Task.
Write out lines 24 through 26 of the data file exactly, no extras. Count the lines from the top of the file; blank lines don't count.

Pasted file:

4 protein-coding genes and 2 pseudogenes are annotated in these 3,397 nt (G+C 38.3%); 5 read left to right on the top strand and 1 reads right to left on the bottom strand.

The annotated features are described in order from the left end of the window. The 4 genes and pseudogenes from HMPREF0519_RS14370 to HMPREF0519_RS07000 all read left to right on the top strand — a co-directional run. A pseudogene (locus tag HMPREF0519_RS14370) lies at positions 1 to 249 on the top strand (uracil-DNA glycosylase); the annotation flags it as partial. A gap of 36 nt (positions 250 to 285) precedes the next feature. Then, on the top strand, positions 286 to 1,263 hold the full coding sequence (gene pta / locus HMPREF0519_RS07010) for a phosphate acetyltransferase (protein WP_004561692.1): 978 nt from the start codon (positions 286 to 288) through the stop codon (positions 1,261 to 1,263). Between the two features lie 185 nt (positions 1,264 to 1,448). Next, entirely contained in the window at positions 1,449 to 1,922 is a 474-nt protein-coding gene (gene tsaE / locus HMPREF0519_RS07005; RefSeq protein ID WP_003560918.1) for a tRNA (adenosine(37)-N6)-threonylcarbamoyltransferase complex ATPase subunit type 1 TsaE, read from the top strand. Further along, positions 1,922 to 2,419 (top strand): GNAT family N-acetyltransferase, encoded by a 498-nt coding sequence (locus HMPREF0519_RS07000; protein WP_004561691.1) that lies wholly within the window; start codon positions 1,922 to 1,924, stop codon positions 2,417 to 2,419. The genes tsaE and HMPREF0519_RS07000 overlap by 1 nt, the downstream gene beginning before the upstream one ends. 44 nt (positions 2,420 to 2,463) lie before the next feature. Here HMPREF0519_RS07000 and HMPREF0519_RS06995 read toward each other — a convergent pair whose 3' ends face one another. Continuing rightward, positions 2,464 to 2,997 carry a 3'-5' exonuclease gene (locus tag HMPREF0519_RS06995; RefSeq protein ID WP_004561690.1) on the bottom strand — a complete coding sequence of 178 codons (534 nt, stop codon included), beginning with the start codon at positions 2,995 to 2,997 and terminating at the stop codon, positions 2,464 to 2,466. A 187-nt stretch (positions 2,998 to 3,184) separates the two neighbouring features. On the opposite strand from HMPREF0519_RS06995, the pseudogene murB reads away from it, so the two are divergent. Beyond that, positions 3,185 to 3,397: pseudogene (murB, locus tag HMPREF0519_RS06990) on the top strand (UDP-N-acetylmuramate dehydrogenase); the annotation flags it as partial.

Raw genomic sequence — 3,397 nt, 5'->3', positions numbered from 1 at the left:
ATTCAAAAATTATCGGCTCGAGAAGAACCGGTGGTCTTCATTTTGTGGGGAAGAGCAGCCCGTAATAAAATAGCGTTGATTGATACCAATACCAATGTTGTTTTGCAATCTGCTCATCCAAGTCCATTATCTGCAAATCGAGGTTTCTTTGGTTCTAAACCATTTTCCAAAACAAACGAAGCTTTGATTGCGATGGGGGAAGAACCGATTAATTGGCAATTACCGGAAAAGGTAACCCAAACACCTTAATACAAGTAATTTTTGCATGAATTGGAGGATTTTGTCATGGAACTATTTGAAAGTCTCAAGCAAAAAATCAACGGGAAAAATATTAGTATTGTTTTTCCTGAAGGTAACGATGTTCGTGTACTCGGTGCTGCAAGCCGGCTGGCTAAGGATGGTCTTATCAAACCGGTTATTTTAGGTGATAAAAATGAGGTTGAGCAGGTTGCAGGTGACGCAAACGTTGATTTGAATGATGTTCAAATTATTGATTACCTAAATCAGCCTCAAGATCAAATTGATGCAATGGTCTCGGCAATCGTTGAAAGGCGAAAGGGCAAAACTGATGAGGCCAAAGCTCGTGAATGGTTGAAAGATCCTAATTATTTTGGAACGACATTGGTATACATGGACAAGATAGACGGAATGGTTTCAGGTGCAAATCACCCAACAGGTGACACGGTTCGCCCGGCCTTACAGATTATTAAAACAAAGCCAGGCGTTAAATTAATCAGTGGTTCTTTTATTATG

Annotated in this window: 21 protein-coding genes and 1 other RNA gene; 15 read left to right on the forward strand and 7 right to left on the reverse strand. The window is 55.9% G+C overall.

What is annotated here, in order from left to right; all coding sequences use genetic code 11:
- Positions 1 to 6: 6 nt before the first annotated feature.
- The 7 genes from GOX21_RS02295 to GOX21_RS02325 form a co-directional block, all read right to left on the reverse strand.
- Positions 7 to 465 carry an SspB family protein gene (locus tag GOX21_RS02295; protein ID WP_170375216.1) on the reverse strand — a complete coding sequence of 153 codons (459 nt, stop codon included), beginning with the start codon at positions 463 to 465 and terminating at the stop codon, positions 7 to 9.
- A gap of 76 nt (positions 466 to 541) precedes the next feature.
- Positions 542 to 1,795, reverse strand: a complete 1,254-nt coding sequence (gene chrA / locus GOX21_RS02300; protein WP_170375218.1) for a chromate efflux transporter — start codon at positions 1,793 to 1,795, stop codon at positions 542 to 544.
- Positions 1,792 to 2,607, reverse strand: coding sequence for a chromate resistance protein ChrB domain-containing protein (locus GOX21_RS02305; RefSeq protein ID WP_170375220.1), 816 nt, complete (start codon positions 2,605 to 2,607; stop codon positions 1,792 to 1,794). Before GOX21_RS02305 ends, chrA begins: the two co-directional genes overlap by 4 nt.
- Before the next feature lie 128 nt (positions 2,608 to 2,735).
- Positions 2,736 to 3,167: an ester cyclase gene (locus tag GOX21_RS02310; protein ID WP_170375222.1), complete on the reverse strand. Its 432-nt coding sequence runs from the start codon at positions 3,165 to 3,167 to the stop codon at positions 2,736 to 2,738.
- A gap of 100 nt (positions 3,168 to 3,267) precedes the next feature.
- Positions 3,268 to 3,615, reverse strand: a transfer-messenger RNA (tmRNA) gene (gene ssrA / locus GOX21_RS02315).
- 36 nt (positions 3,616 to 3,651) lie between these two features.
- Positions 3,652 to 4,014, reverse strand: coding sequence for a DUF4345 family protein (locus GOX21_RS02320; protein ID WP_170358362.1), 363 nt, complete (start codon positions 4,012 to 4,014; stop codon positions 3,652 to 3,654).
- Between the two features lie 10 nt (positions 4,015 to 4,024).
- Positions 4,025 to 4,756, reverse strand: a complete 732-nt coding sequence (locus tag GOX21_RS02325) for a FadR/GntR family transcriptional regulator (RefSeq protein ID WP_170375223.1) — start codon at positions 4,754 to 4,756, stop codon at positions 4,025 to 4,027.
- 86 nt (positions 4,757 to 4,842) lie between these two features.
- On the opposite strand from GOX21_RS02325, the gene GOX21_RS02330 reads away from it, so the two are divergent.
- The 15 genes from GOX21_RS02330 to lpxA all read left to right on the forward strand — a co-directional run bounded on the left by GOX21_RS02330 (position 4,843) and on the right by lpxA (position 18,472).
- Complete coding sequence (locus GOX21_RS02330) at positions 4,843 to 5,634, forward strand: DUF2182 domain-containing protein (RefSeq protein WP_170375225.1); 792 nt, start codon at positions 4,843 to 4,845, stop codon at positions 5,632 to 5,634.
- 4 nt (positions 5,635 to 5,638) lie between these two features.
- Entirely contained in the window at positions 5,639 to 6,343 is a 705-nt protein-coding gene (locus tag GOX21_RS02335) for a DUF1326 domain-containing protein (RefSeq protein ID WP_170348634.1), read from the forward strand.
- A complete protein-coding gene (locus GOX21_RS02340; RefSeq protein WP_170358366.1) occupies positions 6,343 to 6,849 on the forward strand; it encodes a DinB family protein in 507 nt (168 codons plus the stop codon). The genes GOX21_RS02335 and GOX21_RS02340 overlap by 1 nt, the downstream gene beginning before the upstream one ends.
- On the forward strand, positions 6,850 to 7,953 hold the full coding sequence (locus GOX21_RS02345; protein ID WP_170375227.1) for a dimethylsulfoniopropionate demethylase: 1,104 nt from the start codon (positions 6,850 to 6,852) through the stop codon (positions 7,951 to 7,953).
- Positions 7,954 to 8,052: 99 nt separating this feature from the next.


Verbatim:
- Complete coding sequence (locus GOX21_RS02330) at positions 4,843 to 5,634, forward strand: DUF2182 domain-containing protein (RefSeq protein WP_170375225.1); 792 nt, start codon at positions 4,843 to 4,845, stop codon at positions 5,632 to 5,634.
- 4 nt (positions 5,635 to 5,638) lie between these two features.
- Entirely contained in the window at positions 5,639 to 6,343 is a 705-nt protein-coding gene (locus tag GOX21_RS02335) for a DUF1326 domain-containing protein (RefSeq protein ID WP_170348634.1), read from the forward strand.